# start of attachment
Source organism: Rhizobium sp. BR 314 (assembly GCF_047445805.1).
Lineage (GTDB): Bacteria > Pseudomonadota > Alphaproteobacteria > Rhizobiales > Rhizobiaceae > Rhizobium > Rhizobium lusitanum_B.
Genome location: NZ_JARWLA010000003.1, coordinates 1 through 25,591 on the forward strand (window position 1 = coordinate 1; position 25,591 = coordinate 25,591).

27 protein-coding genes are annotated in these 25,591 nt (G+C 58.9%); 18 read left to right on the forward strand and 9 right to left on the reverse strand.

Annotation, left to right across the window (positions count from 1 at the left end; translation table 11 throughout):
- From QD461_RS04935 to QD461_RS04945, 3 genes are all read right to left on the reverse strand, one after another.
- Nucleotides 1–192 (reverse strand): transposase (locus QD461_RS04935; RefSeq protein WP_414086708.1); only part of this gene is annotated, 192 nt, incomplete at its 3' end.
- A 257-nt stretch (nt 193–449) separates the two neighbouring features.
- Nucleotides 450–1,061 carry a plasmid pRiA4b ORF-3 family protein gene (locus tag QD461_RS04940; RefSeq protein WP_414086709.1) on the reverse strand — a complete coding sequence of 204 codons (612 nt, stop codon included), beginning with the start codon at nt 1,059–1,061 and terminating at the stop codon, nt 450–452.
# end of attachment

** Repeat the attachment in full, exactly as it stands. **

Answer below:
Source organism: Rhizobium sp. BR 314 (assembly GCF_047445805.1).
Lineage (GTDB): Bacteria > Pseudomonadota > Alphaproteobacteria > Rhizobiales > Rhizobiaceae > Rhizobium > Rhizobium lusitanum_B.
Genome location: NZ_JARWLA010000003.1, coordinates 1 through 25,591 on the forward strand (window position 1 = coordinate 1; position 25,591 = coordinate 25,591).

27 protein-coding genes are annotated in these 25,591 nt (G+C 58.9%); 18 read left to right on the forward strand and 9 right to left on the reverse strand.

Annotation, left to right across the window (positions count from 1 at the left end; translation table 11 throughout):
- From QD461_RS04935 to QD461_RS04945, 3 genes are all read right to left on the reverse strand, one after another.
- Nucleotides 1–192 (reverse strand): transposase (locus QD461_RS04935; RefSeq protein WP_414086708.1); only part of this gene is annotated, 192 nt, incomplete at its 3' end.
- A 257-nt stretch (nt 193–449) separates the two neighbouring features.
- Nucleotides 450–1,061 carry a plasmid pRiA4b ORF-3 family protein gene (locus tag QD461_RS04940; RefSeq protein WP_414086709.1) on the reverse strand — a complete coding sequence of 204 codons (612 nt, stop codon included), beginning with the start codon at nt 1,059–1,061 and terminating at the stop codon, nt 450–452.